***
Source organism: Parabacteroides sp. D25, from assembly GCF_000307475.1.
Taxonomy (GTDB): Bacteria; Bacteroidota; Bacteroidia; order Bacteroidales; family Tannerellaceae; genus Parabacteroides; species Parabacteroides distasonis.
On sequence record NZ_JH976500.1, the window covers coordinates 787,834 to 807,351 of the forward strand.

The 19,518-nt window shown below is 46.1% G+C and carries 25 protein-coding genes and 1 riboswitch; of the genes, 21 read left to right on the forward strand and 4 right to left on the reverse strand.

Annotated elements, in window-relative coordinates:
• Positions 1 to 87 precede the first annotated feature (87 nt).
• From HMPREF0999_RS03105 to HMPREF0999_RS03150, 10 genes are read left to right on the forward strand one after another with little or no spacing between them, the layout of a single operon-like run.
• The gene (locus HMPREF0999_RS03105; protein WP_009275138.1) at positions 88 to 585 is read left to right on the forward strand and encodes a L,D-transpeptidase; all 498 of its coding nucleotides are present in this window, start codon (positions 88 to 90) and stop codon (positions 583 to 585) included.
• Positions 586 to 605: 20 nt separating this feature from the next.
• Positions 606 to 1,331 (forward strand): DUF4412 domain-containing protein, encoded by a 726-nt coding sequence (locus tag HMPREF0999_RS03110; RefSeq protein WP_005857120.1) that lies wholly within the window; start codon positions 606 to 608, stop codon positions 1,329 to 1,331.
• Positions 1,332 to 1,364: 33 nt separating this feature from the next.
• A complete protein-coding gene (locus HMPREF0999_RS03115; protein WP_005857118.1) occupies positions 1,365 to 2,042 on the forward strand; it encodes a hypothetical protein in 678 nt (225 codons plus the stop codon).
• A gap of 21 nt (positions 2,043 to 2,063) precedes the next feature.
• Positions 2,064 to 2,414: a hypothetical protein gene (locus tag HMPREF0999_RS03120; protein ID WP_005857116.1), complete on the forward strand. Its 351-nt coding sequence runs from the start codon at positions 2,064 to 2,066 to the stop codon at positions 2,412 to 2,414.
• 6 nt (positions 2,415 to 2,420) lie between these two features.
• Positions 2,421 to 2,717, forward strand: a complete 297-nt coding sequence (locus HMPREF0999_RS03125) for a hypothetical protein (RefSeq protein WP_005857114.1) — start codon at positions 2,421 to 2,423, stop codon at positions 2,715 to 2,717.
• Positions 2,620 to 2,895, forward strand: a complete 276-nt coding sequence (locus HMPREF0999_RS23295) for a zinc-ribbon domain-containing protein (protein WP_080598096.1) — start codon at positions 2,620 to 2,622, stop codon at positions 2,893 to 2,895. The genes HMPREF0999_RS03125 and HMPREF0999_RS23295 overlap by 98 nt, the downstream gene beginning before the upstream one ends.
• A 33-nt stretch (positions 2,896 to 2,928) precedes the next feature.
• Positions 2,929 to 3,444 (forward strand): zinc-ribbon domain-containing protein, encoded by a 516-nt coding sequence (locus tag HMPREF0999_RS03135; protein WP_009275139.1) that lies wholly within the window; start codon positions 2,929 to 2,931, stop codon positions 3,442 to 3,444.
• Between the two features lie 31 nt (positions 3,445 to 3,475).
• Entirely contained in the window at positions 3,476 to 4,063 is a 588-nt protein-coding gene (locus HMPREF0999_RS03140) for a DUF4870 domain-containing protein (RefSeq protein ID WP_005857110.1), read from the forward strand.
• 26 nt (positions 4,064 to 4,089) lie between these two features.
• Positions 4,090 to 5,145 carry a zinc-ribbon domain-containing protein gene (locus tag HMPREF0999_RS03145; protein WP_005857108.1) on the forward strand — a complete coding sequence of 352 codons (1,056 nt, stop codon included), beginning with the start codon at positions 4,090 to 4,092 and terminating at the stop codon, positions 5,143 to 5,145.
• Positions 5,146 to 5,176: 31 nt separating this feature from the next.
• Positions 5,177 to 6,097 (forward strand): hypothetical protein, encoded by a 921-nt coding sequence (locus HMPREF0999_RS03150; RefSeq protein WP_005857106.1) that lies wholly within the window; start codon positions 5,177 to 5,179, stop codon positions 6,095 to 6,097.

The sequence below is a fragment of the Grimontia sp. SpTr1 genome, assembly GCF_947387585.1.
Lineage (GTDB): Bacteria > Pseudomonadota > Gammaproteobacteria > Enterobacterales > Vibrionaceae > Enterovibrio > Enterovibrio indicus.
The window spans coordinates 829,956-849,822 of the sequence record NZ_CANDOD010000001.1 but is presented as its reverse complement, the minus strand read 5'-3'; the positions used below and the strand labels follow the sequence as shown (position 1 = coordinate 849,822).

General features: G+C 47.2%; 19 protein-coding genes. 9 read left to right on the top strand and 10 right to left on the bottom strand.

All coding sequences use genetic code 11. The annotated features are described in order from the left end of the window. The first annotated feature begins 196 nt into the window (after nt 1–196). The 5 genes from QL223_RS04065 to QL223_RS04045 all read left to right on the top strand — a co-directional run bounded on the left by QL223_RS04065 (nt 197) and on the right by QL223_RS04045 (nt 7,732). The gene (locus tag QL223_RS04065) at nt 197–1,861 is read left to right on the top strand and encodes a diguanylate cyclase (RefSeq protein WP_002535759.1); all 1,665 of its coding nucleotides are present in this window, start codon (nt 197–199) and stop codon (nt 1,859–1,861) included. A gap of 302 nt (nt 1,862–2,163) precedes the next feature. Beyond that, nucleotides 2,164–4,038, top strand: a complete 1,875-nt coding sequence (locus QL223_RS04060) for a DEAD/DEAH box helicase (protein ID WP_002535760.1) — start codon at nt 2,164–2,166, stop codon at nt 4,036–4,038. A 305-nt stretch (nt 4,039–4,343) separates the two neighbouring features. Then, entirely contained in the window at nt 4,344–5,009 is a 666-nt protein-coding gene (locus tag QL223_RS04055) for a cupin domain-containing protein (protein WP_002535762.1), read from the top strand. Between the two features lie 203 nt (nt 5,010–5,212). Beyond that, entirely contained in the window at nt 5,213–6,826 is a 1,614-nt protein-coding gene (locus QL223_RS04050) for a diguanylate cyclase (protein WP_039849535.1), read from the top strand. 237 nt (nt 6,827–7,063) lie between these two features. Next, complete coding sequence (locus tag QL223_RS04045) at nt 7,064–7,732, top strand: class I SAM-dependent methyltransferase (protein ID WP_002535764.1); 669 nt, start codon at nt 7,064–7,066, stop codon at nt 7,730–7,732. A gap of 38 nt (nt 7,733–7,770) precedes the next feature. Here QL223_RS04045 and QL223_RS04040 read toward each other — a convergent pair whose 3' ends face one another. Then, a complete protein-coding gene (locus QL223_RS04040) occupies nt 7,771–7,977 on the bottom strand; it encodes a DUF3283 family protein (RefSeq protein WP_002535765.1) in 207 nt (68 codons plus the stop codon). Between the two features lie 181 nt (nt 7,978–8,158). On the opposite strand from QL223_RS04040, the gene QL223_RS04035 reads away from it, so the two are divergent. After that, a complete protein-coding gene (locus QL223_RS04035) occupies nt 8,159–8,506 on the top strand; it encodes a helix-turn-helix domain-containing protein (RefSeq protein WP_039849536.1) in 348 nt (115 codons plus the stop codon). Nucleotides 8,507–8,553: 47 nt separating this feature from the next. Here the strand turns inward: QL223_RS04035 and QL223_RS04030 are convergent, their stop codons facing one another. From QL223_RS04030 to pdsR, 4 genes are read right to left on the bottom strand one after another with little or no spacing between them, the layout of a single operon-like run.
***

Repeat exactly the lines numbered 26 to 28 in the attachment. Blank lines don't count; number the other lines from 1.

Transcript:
The sequence below is a fragment of the Grimontia sp. SpTr1 genome, assembly GCF_947387585.1.
Lineage (GTDB): Bacteria > Pseudomonadota > Gammaproteobacteria > Enterobacterales > Vibrionaceae > Enterovibrio > Enterovibrio indicus.
The window spans coordinates 829,956-849,822 of the sequence record NZ_CANDOD010000001.1 but is presented as its reverse complement, the minus strand read 5'-3'; the positions used below and the strand labels follow the sequence as shown (position 1 = coordinate 849,822).